Could This Be Your Last Chance To Dump Afren Plc?

Dave Sullivan thinks that this may be your last chance to head for the exit and sell your shares in Afren Plc (LON: AFR).

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The last time that I wrote about Afren (LSE: AFR), the shares were trading at just over 10 pence.  As I type today, the mid-price is 3.8 pence — that’s a significant fall in a few short weeks.

So What Has Happened?

In my previous article, I wrote: “I think that it is clear that the bondholders have the upper hand here and are in control.  Any equity holders will be heavily diluted at best.”

This sentence related to my belief that the bondholders were now running the show and that existing shareholders would be left high and dry with their holding heavily diluted.  I didn’t realise it at the time but the proposals, together with the 2015 outlook, doesn’t look good to me.

Perhaps it was an appropriate day to release bad news, but on the morning of Friday 13th March, Afren announced the proposals for its interim funding and refinancing structure, together with an operational update.  There were several items in the update that worried me.

In addition to the recapitalisation, there were several ‘additional disclosures’ relating to cash outflows for various items relating to recapitalisation costs, payments to partners, deferred acquisition costs and the termination of contracts.  In addition, there have also been claims received relating to breaches of contracts with certain partners.  All of these outflows total in excess of US$300 million.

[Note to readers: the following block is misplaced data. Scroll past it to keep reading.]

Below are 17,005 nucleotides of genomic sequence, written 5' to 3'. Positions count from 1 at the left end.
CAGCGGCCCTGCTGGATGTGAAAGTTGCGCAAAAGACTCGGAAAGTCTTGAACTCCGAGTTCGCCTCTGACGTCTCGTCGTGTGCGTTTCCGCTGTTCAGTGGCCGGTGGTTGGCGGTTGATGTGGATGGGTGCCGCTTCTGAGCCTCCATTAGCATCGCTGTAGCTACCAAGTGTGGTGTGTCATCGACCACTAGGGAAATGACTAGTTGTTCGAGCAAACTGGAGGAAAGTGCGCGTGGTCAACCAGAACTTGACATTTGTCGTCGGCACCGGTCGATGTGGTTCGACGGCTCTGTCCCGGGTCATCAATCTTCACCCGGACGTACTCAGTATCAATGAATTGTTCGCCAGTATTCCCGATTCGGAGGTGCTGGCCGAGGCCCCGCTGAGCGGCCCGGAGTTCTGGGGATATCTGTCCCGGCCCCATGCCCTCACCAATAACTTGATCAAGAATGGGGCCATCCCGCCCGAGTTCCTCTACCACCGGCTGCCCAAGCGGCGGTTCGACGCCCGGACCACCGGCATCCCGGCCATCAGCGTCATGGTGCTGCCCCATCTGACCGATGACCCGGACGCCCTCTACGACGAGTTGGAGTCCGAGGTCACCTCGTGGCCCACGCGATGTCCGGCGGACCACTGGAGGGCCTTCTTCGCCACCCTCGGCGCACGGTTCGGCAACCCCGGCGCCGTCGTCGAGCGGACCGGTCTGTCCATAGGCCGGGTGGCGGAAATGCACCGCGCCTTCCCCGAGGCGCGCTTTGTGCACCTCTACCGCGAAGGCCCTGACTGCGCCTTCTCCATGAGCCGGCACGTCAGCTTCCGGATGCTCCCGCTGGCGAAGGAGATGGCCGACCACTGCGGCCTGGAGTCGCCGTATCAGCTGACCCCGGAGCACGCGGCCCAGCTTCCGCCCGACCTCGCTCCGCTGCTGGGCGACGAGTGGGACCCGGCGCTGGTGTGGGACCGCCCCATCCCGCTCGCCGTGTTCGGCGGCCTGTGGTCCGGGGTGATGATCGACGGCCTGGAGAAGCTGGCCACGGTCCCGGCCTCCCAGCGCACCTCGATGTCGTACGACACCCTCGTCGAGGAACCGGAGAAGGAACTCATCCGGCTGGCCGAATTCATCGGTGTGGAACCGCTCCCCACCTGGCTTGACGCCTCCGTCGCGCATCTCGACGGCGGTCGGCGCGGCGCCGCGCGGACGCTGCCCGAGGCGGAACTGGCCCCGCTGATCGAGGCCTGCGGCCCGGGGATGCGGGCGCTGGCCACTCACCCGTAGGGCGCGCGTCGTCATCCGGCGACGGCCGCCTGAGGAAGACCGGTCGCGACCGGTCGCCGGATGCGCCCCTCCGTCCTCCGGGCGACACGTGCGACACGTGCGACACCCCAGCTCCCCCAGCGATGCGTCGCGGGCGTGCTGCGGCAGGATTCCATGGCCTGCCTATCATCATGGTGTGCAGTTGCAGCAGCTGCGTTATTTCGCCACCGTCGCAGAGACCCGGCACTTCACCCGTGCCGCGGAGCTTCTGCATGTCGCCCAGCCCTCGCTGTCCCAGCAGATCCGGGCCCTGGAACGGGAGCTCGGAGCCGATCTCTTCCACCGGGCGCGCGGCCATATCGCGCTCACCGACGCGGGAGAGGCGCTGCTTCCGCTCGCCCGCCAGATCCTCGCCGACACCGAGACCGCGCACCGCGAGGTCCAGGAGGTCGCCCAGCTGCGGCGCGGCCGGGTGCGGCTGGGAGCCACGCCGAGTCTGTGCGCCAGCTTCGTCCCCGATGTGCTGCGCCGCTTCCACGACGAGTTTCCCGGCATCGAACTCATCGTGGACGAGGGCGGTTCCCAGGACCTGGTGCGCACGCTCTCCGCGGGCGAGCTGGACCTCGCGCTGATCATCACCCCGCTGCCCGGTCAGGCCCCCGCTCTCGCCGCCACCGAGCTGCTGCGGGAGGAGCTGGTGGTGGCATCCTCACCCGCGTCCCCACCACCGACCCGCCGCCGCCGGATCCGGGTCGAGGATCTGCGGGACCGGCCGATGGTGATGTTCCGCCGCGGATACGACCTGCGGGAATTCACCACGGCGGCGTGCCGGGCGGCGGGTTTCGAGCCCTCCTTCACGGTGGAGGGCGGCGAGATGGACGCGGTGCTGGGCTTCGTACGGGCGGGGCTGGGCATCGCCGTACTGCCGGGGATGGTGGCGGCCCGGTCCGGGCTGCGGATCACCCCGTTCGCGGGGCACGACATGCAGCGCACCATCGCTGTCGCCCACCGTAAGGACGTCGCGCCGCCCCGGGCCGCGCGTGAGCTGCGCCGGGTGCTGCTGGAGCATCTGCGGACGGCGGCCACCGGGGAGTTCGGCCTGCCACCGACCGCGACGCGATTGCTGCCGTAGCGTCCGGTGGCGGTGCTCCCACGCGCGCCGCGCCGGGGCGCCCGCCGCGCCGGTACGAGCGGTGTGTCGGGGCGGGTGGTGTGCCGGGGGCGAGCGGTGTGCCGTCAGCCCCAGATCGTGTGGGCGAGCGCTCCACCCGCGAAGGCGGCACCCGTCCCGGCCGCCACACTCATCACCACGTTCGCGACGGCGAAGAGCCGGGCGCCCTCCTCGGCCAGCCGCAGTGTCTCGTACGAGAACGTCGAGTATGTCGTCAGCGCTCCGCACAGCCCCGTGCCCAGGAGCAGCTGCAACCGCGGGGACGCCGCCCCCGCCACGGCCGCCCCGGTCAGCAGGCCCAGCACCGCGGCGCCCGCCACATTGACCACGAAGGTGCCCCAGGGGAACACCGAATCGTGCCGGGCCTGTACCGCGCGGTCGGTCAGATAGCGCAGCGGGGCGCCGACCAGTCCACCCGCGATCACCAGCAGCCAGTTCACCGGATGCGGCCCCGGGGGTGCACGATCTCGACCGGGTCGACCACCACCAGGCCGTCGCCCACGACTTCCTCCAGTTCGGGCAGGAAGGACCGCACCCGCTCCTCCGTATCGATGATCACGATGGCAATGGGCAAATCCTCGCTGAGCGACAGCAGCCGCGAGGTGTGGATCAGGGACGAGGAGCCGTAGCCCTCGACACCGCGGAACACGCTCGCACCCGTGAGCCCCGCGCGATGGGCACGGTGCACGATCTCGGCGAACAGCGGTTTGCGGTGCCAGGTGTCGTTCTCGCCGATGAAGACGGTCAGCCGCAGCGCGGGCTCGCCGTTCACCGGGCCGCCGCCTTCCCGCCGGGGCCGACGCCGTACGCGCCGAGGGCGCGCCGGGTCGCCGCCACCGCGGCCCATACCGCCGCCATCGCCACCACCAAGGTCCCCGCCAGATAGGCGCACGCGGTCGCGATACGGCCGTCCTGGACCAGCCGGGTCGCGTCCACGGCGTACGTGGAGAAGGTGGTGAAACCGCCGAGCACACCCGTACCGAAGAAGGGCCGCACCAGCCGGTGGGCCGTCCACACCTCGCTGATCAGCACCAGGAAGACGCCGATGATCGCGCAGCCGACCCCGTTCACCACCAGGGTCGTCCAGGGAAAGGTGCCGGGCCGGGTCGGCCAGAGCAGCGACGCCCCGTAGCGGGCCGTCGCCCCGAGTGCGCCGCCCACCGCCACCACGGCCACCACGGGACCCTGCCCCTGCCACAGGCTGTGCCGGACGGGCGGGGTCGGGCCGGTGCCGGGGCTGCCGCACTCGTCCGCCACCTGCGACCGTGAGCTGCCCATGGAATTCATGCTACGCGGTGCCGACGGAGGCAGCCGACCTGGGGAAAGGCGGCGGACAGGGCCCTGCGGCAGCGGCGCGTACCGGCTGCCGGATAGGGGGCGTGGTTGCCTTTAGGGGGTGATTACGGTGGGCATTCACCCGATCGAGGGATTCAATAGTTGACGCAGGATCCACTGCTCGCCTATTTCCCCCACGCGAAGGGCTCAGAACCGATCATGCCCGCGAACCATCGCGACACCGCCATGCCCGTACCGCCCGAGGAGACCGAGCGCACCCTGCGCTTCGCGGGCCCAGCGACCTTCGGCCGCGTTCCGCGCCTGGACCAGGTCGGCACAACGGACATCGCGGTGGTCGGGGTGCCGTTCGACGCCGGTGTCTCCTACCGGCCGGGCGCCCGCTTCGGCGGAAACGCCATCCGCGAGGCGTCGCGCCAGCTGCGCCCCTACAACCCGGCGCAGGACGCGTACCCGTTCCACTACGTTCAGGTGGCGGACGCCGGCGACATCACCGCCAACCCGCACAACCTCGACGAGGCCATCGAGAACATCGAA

What Will Happen?

In effect, between now and June, the company will convert some of its debt into equity, agree new debt, bearing different different levels of interest payments and allow existing and new shareholders to take part in a rights issue, which is not underwritten.  The result of which leaves anyone currently holding the shares at risk of serious dilution.  Indeed, the update stated:

“Following completion of the Recapitalisation and assuming that the Open Offer is subscribed in full by existing shareholders only, existing shareholders will hold up to approximately 11% of the fully diluted share capital of the Company (assuming the Open Offer is made at a 40% discount to the theoretical ex-rights price of the ordinary shares).”

To me, it seems that the bondholders have the whip hand and current shareholders have little choice but to vote in favour or face a total wipeout.

Where Do We Go From Here?

In essence, Afren has avoided insolvency by doing a deal with its creditors (the bondholders), the result of which will give the bondholders the overwhelming majority of equity in the refinanced company.  In addition, it still has a mountain of debt.  For now, the immediate cash crisis has been dealt with. Shareholders have no choice but to approve the deal, in practice.  Should they refuse, they will be left with nothing.

Personally, I have no idea at what price the swap will take place.  The fall in the share price, however, gives a good indication that it will likely be south of where we are currently.  Personally, I’d be inclined to exit now given the numerous risks going forward.  Indeed, I suspect the company may need to call on shareholders for more cash going forward, should the oil price remain at these levels.

Should you invest, the value of your investment may rise or fall and your capital is at risk. Before investing, your individual circumstances should be assessed. Consider taking independent financial advice.

Dave Sullivan has no position in any shares mentioned. The Motley Fool UK has recommended Afren. We Fools don't all hold the same opinions, but we all believe that considering a diverse range of insights makes us better investors.

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